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Dublin: 20 °C Friday 29 May, 2020

Should Ireland leave the EU? New poll shows only 10% of voters would back 'Irexit'

An ‘Irexit’ event took place last weekend – but campaigners may have an uphill battle ahead.

Farage speaks at last weekend's Irexit conference.
Farage speaks at last weekend's Irexit conference.
Image: Sam Boal/

ONLY A MINORITY of Irish voters would back the country leaving the European Union, according to a new poll.

Only 10% of respondents to a poll carried out on behalf of Claire Byrne Live and on Monday said they would back such a move.

Last weekend, Nigel Farage was the main speaker at a conference examining the possibilities presented by an ‘Irexit’, held at Dublin’s RDS.

Here’s how the poll broke down:

Would you support Ireland leaving the EU?

  • Yes: 10%
  • No: 79%
  • Don’t know: 11%

The poll was carried out by Amarách Research on Monday of this week. The panel consisted of more than 1,000 Irish adults aged over 18.

Speaking ahead of the conference last weekend, Farage, the former UKIP leader, contended that Ireland had “paid a very big price” for its membership of the EU.

Farage linked Ireland’s membership of the Euro to the credit-fuelled housing bubble and said that Ireland’s economic development was not thanks to EU membership.

He also claimed that the leaders of the European Union want to abolish individual nation states.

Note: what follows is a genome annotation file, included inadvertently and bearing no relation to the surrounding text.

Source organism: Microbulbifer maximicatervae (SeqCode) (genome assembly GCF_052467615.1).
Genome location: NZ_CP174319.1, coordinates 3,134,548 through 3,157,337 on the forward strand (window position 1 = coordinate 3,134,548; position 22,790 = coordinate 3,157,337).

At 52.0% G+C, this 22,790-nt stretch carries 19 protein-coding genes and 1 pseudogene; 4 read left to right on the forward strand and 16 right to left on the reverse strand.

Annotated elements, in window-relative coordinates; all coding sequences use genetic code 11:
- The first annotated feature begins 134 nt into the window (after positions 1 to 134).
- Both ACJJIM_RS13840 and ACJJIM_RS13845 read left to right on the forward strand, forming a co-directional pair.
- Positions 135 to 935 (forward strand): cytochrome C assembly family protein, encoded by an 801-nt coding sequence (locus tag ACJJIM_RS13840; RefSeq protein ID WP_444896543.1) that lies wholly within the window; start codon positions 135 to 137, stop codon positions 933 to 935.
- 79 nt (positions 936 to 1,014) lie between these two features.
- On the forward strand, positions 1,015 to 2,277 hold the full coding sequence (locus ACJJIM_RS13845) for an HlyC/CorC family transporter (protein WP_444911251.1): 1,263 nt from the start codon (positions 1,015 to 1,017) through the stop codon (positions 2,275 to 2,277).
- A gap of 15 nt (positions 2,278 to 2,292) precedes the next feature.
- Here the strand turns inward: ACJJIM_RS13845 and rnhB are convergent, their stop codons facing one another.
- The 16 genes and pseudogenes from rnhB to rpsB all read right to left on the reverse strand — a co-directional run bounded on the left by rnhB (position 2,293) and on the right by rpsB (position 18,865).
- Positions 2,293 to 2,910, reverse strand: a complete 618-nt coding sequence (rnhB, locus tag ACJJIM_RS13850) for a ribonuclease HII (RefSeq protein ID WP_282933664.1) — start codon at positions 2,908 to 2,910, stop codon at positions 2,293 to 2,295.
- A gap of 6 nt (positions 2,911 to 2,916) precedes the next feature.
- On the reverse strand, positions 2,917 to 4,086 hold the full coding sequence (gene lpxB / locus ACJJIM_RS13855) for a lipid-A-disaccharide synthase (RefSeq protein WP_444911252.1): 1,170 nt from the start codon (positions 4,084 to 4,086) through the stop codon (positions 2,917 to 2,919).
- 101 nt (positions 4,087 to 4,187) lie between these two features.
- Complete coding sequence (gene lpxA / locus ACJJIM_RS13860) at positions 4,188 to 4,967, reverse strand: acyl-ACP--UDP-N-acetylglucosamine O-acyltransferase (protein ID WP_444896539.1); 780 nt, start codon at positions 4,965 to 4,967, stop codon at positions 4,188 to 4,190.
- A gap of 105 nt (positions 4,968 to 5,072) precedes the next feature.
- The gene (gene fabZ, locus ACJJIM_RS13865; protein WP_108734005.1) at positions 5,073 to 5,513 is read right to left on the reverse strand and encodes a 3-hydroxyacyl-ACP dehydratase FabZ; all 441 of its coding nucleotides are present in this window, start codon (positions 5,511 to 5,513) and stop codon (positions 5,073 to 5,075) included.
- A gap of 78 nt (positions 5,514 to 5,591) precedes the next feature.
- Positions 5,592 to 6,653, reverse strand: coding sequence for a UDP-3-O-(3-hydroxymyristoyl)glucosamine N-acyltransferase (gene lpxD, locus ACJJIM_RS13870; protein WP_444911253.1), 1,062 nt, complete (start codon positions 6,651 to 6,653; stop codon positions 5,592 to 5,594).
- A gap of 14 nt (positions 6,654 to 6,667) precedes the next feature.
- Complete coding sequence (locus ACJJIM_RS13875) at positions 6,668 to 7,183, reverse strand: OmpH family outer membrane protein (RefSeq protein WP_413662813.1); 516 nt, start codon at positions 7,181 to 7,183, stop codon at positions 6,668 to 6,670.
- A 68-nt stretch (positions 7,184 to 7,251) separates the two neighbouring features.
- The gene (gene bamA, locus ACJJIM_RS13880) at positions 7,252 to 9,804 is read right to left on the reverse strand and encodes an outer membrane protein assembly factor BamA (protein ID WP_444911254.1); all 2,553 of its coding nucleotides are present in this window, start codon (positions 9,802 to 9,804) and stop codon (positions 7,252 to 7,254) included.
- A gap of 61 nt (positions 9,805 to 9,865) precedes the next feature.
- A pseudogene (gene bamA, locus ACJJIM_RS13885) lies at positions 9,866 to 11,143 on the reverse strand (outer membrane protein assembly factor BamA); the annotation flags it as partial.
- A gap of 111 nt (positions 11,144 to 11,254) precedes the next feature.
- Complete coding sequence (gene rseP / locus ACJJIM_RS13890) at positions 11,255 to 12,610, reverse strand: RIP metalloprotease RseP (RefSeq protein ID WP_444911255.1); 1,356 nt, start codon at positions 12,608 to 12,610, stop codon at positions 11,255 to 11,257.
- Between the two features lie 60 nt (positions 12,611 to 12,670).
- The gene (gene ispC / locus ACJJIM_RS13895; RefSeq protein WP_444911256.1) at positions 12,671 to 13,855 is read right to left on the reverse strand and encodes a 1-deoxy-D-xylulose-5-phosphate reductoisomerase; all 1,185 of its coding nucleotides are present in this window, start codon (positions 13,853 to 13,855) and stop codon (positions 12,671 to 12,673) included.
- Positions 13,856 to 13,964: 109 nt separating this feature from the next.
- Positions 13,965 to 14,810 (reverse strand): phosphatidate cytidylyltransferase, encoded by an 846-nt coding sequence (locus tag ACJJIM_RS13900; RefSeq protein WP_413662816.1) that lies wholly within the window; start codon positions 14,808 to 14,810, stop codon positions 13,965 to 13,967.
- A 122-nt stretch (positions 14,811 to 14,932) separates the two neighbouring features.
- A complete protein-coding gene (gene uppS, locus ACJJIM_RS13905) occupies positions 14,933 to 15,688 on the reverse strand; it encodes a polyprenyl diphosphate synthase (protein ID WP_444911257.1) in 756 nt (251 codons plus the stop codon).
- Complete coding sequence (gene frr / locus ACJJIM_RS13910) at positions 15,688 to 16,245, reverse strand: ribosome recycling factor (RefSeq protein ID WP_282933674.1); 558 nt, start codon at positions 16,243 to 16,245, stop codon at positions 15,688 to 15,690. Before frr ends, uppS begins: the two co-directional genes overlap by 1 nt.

While Farage and other speakers were met with a warm reception by the attendees at last weekend’s RDS event, Irexit campaigners may have an uphill battle on their hands.

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A survey carried out by the European Commission last year found that, out of all EU nations, the Irish were the most positive about membership of the union.

Irish people were the most optimistic of all (77%) and most likely of all to have a positive image of the EU, at 58%.

Ireland was followed by Luxembourg at 73%, Malta at 71% and Denmark at 70%. Pessimism is the majority view in Greece (69%), Cyprus (52%), the Czech Republic (51%) and the United Kingdom (49% vs 39% in total ‘optimistic’).

Irish respondents (83%) were also in joint second place with Slovenia for support for the Euro.

The Irexit conference was organised by the Eurosceptic European Parliament grouping the EFD, which does not have any Irish MEPs.

Read: Farage doesn’t want second Brexit referendum but fears UK will be forced into one >

Read: Bertie Ahern: Ireland leaving the EU would be an ‘act of insanity’ >

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Daragh Brophy

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